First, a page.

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Comparing the numbers
The Hospital Compare Web site of the U.S. Department of Health and Human Services has placed common performance measures within the reach of the majority patients and lately expanded to add post-surgical mortality. The site does not offer mortality rates at individual hospitals; it in its place compares the hospital with the national rate.
Some hospitals already publish quality indicators. Integris Health and St. Francis Hospital offer performance measures on their Web sites. However, the information is mainly what is reported to the Medicare agency and posted on the Hospital Compare site.
Dr. Kent Towsley, foundation principal clinical coordinator, said the agency's objective is to improve transparency, explaining, "Part of the reason we're doing this is, you can't manage something if you can't measure it."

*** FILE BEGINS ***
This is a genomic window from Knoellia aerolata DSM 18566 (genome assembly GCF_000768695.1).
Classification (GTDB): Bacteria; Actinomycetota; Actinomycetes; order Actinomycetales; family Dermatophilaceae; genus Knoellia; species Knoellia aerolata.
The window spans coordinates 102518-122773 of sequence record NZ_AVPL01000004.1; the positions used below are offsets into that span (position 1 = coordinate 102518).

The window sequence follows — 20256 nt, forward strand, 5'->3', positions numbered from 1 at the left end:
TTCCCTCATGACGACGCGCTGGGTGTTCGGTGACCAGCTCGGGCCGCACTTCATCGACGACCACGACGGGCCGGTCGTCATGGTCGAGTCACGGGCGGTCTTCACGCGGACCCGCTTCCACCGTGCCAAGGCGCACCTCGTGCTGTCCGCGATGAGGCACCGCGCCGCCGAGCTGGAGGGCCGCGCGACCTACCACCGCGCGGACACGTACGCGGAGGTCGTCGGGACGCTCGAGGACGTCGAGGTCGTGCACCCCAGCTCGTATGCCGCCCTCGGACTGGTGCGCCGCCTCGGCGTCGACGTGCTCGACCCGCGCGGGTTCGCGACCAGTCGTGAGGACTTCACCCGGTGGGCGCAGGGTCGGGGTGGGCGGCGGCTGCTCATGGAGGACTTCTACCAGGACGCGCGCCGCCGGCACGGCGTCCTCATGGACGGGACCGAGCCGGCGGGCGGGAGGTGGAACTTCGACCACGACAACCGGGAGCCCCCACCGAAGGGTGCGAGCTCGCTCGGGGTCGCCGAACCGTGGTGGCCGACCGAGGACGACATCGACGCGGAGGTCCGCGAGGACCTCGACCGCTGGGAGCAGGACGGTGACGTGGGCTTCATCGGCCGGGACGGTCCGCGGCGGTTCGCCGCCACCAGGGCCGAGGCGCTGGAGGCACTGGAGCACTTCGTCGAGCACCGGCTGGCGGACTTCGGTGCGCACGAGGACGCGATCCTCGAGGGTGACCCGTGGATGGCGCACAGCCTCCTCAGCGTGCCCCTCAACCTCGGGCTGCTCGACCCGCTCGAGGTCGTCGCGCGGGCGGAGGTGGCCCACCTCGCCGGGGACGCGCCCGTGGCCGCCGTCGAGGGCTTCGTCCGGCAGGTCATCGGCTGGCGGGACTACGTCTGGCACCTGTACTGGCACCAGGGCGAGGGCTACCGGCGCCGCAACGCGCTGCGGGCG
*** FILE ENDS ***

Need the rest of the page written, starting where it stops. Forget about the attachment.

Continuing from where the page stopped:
While patients are extremely faithful to certain hospitals and doctors, he said, greater transparency would permit them to evaluate their care.
"Ultimately," he said, "Medicare is talking about rolling out physician-level data."
The foundation is one of 53 "quality-improvement organizations" that bond with the Medicare agency.
What happens with more information?
Results of greater disclosure are mixed. A February study in The New England Journal of Medicine found hospitals that engaged in public reporting and pay for performance showed "modestly greater" improvements in quality than did hospitals that only reported information. The study called for further research into which incentives stimulate the greatest improvement and whether the benefits are more important than the costs.
A study in the September issue of the Archives of Surgery found six hospital-comparison Web sites produced inconsistent results and used inappropriate or incomplete standards to assess quality.